MAY 10, 2019

[Circulatory dinamics assay about lercanidipine treatment]

MOSER György

[Lercanidipine is of unique importance amongst calcium channel blockers. In the first section, the author creates two visual analogies to demonstrate the effect of calcium channel blockers. The control of the parallelism of the particular elements of the model of circulatory dynamics, and the biostructure was supported by an engineer of flud dynamics. In the second part, he deals with the effect of these drugs exerted on the pulmonary circulation and renal function, primarily for mind-raising purposes. He focuses on the edema induced by dihydropyridines, pays attention to its patomechanism, prevention and therapy, highlighting the distinctive benefits of lercanidipine. The presence or disappearance of this adverse effect may arbitrate whether this effective and valuable pharmacological intervention should stand the test of clinical practice.]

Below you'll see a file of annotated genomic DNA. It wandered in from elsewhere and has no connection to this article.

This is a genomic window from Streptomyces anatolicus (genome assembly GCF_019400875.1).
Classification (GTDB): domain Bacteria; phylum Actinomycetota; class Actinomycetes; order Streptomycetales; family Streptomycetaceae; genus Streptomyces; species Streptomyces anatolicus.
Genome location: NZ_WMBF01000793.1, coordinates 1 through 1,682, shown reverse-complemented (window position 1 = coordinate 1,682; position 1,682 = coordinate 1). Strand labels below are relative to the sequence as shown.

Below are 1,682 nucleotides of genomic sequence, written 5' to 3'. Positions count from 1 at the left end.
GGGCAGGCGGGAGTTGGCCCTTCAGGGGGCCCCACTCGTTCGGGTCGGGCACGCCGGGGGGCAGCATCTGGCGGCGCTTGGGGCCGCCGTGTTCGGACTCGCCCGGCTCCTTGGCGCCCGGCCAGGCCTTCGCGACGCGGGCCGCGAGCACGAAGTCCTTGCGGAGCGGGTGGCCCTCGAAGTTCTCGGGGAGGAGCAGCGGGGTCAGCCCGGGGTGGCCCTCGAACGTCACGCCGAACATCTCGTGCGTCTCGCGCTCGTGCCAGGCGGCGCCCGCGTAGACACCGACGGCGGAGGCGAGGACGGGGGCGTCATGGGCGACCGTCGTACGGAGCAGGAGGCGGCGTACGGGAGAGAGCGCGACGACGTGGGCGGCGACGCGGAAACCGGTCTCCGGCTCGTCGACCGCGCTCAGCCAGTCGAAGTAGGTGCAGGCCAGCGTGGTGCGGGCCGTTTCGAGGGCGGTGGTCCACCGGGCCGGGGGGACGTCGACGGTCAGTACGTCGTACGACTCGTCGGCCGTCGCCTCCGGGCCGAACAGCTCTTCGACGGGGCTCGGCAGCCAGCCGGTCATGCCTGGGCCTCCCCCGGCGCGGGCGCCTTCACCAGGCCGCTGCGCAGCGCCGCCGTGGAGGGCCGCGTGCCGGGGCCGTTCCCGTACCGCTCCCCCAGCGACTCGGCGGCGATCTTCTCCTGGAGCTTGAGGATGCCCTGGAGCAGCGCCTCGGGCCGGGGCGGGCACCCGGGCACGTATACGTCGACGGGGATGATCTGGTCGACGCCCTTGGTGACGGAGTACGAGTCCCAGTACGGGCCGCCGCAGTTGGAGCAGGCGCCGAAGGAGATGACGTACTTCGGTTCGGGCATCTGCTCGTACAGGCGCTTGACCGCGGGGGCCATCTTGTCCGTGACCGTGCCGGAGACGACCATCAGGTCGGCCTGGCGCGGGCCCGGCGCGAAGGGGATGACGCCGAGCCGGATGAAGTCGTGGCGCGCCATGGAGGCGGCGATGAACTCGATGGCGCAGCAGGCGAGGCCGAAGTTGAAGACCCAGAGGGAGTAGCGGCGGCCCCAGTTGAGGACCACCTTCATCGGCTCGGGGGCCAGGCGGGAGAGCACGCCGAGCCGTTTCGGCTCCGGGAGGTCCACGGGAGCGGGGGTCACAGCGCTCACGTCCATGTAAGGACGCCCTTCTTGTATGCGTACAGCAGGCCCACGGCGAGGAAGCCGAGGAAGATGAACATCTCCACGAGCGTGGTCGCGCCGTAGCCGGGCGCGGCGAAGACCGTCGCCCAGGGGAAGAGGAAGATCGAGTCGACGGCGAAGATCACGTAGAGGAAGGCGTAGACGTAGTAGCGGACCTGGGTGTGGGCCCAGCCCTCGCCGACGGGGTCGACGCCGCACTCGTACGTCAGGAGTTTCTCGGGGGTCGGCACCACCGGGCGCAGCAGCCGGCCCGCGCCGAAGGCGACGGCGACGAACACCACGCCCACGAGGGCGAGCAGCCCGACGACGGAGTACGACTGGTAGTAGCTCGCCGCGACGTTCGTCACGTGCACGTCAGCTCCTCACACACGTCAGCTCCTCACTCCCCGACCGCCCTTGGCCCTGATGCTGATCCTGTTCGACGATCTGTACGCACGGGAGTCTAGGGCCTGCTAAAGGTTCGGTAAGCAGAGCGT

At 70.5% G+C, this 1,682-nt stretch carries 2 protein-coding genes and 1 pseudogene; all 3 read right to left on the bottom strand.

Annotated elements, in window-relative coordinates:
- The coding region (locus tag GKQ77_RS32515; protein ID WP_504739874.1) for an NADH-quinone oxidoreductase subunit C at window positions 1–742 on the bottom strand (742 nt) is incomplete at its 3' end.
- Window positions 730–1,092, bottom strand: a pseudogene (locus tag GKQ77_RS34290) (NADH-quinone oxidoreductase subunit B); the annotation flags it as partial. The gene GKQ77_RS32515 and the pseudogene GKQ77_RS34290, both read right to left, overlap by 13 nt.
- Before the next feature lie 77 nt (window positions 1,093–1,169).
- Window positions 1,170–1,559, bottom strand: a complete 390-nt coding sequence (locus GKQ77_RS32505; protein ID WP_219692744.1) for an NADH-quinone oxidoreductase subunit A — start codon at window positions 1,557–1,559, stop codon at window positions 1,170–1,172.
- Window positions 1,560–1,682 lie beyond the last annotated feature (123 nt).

Hypertension and nephrology

SEPTEMBER 12, 2018

[Treatment of hypertension in kidney transplant patients]

KOVÁCS Tibor, WAGNER László